Farmers invite Mamata, Rahul
Farmers of Aligarh and neighbouring districts agitating for better compensation for land acquired for the Yamuna Expressway linking Delhi and Agra, have called upon Trinamool Congress leader Mamata Banerjee and Congress general secretary Rahul Gandhi to visit Tappal village.india Updated: Aug 20, 2010 00:02 IST
Farmers of Aligarh and neighbouring districts agitating for better compensation for land acquired for the Yamuna Expressway linking Delhi and Agra, have called upon Trinamool Congress leader Mamata Banerjee and Congress general secretary Rahul Gandhi to visit Tappal village.
Tappal, in Aligarh district, is one of the venues of the farmers’ agitation.
The farmers got a boost on Thursday with Bhartiya Kisan Union leader Mahendra Singh Tikait promising to reach Tappal on Friday to support their agitation.
Congress general secretary Digvijaya Singh is also expected to visit them on Saturday. “Singh will submit a report to Congress president Sonia Gandhi on the atrocities committed against farmers by the administration and forcible acquisition of land. Rahul Gandhi’s visit will be finalised after Digvijaya submits his report,” said former MP and state Congress leader Vijendra Singh.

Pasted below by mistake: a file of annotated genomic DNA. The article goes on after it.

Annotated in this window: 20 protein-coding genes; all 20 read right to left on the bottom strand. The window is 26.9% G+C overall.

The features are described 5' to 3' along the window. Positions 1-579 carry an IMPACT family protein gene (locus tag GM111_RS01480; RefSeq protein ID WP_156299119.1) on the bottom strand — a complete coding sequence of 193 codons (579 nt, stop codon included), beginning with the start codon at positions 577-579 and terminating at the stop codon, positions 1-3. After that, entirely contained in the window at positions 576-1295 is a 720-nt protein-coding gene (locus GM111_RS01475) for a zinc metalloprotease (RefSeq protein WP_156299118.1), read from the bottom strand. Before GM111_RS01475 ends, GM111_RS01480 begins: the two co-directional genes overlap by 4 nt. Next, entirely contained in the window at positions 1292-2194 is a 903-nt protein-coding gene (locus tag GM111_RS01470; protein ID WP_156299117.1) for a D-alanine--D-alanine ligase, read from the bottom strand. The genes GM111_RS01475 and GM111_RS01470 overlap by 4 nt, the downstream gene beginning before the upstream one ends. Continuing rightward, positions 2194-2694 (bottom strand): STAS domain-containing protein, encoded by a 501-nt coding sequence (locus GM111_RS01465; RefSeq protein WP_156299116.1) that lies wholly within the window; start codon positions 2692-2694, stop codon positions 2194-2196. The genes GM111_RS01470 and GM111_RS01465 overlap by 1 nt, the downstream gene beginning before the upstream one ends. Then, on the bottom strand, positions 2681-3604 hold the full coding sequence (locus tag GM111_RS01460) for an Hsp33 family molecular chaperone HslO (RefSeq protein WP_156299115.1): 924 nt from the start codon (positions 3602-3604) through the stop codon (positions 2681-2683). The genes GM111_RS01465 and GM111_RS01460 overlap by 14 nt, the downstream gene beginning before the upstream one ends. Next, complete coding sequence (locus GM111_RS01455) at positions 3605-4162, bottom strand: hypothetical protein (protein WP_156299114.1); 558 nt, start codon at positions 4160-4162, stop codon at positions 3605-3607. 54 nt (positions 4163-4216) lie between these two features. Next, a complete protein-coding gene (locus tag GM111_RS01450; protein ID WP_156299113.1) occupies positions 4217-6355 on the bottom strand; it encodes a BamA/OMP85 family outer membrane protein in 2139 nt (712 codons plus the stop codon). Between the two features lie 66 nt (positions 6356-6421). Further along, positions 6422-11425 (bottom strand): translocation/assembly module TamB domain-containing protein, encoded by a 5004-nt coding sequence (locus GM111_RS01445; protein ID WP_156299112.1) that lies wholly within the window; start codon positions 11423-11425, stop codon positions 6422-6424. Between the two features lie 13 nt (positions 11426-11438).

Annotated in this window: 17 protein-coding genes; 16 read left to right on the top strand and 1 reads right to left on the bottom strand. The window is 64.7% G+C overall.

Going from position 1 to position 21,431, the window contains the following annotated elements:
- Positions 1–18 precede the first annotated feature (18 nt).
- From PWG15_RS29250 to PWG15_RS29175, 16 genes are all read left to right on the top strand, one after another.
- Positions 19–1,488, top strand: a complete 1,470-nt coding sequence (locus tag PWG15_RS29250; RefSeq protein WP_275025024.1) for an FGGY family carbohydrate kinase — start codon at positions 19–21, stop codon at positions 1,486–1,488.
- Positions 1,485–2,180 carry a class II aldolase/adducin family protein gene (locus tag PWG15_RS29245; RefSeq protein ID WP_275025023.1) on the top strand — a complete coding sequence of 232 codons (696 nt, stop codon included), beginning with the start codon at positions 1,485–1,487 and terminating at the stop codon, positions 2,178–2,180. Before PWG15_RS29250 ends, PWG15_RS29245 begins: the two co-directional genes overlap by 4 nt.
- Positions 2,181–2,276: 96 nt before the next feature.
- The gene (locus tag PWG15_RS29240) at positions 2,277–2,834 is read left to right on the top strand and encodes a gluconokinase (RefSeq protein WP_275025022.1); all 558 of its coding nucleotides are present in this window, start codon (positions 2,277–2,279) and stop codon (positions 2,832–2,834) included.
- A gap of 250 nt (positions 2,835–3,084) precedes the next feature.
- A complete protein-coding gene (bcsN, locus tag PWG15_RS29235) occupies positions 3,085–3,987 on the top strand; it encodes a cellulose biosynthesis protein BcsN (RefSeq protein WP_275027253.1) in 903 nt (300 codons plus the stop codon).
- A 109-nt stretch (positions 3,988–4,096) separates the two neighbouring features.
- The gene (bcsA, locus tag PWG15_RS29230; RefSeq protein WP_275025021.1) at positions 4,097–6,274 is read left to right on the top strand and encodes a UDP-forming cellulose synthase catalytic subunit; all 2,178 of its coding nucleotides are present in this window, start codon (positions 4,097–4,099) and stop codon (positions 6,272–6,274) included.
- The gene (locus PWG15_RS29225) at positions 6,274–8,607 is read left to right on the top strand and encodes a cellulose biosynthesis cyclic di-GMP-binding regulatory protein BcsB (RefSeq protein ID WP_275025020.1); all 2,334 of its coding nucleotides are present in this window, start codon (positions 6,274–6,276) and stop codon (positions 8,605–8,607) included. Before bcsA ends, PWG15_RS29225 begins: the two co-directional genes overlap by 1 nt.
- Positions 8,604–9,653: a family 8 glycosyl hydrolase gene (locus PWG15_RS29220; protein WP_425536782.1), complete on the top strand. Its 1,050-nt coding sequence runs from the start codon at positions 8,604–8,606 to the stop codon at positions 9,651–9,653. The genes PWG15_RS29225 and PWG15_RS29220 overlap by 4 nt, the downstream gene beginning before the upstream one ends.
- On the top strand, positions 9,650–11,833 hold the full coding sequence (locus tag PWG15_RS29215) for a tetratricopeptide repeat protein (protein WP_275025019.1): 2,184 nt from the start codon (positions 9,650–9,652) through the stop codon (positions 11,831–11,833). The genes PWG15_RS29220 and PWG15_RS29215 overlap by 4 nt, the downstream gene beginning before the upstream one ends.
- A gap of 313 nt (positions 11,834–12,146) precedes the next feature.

“We have sent feelers to both the leaders but we are yet to receive acknowledgments from them,” said Satyapal Singh of the Kisan Sansharsh Samiti.
He said Banerjee had been invited as she fought against acquisition of land at Singur in West Bengal, forcing the state government to withdraw the acquisition.
In Agra, UP Cabinet Secretary Shashank Shekhar Singh had held a meeting with farmers’ representatives on Wednesday night, offering an enhanced rate of Rs 580 per sq metre. This worked out to a hike of about Rs 120 per sq mt for land acquired for the Yamuna Expressway and related projects.
But the farmers by and large found the offer unacceptable and stuck to their demand for Rs 880 per sq metre — the rate paid for land acquired in Noida and Greater Noida.
Singh had also promised to have cases against the agitating farmers withdrawn by the district officials concerned.
Some farmers felt they should be free to decide whether to part with their land instead of being compelled to hand it over for the projects.